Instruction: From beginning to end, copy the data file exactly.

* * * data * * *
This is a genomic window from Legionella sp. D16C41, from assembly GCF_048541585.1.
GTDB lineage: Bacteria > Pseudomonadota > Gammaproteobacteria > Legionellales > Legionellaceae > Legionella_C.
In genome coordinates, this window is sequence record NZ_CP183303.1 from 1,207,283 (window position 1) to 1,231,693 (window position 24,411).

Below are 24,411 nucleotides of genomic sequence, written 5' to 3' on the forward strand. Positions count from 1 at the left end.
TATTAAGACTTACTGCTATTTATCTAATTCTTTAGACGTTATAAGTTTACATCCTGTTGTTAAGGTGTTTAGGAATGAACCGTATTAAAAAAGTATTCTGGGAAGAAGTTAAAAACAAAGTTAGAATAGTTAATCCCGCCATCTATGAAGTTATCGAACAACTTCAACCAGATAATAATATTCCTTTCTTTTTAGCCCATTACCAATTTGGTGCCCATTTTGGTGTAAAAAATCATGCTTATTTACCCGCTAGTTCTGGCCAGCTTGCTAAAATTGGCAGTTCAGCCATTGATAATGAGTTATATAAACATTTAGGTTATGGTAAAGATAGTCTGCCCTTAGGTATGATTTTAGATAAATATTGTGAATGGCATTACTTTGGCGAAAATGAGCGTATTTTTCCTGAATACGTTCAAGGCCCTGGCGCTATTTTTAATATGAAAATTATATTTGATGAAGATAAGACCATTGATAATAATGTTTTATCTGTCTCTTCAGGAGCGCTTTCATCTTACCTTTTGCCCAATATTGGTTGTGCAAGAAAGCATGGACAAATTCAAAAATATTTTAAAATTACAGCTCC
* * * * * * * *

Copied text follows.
This is a genomic window from Legionella sp. D16C41, from assembly GCF_048541585.1.
GTDB lineage: Bacteria > Pseudomonadota > Gammaproteobacteria > Legionellales > Legionellaceae > Legionella_C.
In genome coordinates, this window is sequence record NZ_CP183303.1 from 1,207,283 (window position 1) to 1,231,693 (window position 24,411).

Below are 24,411 nucleotides of genomic sequence, written 5' to 3' on the forward strand. Positions count from 1 at the left end.
TATTAAGACTTACTGCTATTTATCTAATTCTTTAGACGTTATAAGTTTACATCCTGTTGTTAAGGTGTTTAGGAATGAACCGTATTAAAAAAGTATTCTGGGAAGAAGTTAAAAACAAAGTTAGAATAGTTAATCCCGCCATCTATGAAGTTATCGAACAACTTCAACCAGATAATAATATTCCTTTCTTTTTAGCCCATTACCAATTTGGTGCCCATTTTGGTGTAAAAAATCATGCTTATTTACCCGCTAGTTCTGGCCAGCTTGCTAAAATTGGCAGTTCAGCCATTGATAATGAGTTATATAAACATTTAGGTTATGGTAAAGATAGTCTGCCCTTAGGTATGATTTTAGATAAATATTGTGAATGGCATTACTTTGGCGAAAATGAGCGTATTTTTCCTGAATACGTTCAAGGCCCTGGCGCTATTTTTAATATGAAAATTATATTTGATGAAGATAAGACCATTGATAATAATGTTTTATCTGTCTCTTCAGGAGCGCTTTCATCTTACCTTTTGCCCAATATTGGTTGTGCAAGAAAGCATGGACAAATTCAAAAATATTTTAAAATTACAGCTCC